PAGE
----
We woke up to a chilly and dreary Saturday morning surrounded by boats awaiting Customs and Biosecurity clearance on the quarantine dock. Our friends Mark and Sue were just behind us and we four hugged each other in celebratory delight that we’ve come so far across many difficult sea miles to this side of the planet. For Mark and Sue New Zealand represents halfway around from their home and starting point in England. And for Allison and Jeff on Saraoni, another of the boats we arrived with, New Zealand buckles the belt on their nine year circumnavigation. Saraoni tied up to the dock with all their country courtesy flags flying and we took them some Minerva Reef macaroons by way of congratulations.
We were visited about 8 o’clock by Brian, the young Biosecurity officer. He had us dump our fresh eggs and remaining produce along with our trash into a heavy duty body bag. He let Jack keep his few remaining Johnsonville brats because they are American and therefore safe. And in the end he didn’t take our last bits of French cheese, although I’m a little sick of Emmenthaler and looking forward to more variety in that department. I used up the Roquefort on our pizza the night before.
Brian also wanted to see any handicrafts we bought, looking for insect infestations. We showed him the few baskets and wooden bowls we acquired, and after a quick look around in random cabinets and the bilge, we were granted clearance. No muss no fuss; service with a smile.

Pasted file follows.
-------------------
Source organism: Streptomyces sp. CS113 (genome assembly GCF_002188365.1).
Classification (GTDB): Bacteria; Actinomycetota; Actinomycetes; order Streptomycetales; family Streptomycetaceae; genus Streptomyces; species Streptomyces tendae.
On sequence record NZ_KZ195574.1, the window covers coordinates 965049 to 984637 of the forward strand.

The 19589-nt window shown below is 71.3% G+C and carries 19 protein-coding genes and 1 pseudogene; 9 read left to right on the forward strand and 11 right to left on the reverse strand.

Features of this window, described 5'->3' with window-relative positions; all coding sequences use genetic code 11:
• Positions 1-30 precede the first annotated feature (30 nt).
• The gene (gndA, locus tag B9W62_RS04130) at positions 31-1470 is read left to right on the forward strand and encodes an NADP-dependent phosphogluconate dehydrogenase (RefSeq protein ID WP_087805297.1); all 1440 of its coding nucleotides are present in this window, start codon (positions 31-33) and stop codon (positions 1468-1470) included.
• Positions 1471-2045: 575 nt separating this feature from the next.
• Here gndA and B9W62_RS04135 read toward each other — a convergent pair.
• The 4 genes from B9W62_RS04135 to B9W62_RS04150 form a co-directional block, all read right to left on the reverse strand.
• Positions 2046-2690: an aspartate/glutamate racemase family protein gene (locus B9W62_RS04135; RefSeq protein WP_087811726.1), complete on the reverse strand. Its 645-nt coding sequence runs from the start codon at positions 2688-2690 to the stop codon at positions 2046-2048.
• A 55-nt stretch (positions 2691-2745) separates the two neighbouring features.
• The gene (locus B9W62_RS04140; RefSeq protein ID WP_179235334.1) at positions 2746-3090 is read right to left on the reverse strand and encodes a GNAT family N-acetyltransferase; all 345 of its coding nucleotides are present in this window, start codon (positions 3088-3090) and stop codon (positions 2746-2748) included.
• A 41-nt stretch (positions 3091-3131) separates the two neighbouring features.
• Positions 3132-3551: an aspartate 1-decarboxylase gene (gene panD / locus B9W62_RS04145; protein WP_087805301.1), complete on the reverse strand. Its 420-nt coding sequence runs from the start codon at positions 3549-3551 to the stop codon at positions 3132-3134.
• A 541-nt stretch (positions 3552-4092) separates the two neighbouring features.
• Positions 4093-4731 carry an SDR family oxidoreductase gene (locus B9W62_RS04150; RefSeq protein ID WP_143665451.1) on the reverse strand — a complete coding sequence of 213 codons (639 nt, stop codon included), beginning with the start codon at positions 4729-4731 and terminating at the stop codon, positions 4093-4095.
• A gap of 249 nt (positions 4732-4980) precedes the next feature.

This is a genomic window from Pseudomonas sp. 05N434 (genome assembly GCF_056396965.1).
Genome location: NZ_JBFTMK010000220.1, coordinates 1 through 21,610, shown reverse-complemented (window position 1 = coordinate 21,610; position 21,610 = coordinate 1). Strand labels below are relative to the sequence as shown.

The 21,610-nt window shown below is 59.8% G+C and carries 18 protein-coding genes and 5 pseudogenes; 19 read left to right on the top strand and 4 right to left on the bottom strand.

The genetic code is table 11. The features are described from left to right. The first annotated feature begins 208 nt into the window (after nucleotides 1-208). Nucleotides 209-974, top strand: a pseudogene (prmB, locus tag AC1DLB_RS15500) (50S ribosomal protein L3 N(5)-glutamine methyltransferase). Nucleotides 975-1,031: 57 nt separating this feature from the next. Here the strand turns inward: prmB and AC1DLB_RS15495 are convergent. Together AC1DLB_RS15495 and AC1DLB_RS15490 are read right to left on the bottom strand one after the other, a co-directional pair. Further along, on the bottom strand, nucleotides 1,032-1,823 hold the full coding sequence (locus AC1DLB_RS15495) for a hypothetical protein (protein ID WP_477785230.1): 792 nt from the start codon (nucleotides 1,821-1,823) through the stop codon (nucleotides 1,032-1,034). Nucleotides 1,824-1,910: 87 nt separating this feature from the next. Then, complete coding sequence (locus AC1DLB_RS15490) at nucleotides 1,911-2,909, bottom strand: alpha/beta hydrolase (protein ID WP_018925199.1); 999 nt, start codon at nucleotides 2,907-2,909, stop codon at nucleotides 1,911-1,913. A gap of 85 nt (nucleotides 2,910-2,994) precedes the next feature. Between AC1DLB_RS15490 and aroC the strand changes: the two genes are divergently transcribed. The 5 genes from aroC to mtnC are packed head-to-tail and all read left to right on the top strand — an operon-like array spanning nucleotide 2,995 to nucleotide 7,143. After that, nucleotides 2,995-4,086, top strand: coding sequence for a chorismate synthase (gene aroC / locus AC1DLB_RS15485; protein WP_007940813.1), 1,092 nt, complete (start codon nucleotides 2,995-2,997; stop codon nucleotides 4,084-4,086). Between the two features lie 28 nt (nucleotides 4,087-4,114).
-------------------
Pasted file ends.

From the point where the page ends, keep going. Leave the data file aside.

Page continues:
Next came Customs and more forms to fill out. By 10 o’clock we were officially granted entry into New Zealand for 90 days. Escape Velocity is allowed to stay for two years. Jack and I will need to apply for a visa extension in Auckland.
We called the jam-packed marina to see if they had room for us because we wanted to tie up and chill for a few days after such a hectic cruising season. The only berth left that would accommodate us was on the commercial wharf nearly in the pathway of the frequent car ferry that crosses the bay. “We’ll take it,” we said and before long we were secure and tidied up.
We made plans with the other boats to meet for happy hour but as the time grew closer I suddenly hit the wall. All the months of stress and activity caught up with me and my legs nearly buckled with exhaustion. I told Jack to go on without me and went home to sleep the sleep of the sailor who no longer has to stand watch in a few hours. I know I missed a great welcome party but even days later I’m still grinning with joy and amazement that we made it all the way to New Zealand in just over a year after getting re-rigged. We’re so proud of ourselves, so happy with our dear Escape Velocity, so delighted to have plenty of time to explore this beautiful country.
But first, more sleep.